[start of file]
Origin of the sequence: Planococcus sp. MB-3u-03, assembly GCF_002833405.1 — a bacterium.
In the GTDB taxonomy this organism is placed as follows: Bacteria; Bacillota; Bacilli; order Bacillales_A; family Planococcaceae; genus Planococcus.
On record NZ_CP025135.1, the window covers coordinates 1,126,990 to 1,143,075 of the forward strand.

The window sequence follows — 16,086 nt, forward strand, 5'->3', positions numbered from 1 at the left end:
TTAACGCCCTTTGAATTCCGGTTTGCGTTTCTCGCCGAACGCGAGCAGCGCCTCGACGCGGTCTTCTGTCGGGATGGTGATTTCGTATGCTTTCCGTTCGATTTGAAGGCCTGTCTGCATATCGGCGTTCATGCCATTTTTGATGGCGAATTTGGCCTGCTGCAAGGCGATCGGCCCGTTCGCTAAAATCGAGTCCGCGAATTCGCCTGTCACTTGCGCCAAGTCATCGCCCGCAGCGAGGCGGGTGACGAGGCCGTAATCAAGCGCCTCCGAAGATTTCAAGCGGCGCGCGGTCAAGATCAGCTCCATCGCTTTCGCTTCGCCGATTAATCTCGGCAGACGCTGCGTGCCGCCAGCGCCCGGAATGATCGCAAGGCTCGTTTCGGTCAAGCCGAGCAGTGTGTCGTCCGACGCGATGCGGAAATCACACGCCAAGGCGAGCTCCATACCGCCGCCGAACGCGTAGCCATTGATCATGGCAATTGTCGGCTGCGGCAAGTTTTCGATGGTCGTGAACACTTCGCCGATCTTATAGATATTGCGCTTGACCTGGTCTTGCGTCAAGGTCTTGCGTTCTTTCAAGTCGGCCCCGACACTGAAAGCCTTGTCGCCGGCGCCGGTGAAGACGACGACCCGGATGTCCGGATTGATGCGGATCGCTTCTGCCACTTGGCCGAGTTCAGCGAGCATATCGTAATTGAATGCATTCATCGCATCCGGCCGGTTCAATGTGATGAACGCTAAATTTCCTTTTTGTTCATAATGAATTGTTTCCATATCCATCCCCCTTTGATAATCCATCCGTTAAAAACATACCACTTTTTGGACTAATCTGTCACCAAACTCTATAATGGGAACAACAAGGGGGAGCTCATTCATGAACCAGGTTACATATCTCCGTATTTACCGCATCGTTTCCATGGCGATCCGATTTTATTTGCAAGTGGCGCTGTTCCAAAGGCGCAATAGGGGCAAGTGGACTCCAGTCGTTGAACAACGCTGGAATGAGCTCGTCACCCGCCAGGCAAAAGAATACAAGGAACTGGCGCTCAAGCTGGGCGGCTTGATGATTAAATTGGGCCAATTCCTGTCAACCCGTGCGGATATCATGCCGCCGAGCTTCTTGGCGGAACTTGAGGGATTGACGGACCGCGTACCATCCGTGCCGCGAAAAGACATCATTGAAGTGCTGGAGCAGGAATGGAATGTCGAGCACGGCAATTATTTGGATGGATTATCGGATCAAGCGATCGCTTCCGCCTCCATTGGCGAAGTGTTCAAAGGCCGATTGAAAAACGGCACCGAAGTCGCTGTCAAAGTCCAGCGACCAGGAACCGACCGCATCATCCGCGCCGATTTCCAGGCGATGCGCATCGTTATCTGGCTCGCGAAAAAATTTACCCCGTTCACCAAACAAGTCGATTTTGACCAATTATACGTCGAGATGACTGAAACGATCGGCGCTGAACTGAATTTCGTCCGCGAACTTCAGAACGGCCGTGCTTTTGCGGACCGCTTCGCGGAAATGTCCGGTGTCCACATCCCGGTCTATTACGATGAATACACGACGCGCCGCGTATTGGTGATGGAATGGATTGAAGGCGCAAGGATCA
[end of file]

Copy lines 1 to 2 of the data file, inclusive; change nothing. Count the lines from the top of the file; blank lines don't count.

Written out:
Origin of the sequence: Planococcus sp. MB-3u-03, assembly GCF_002833405.1 — a bacterium.
In the GTDB taxonomy this organism is placed as follows: Bacteria; Bacillota; Bacilli; order Bacillales_A; family Planococcaceae; genus Planococcus.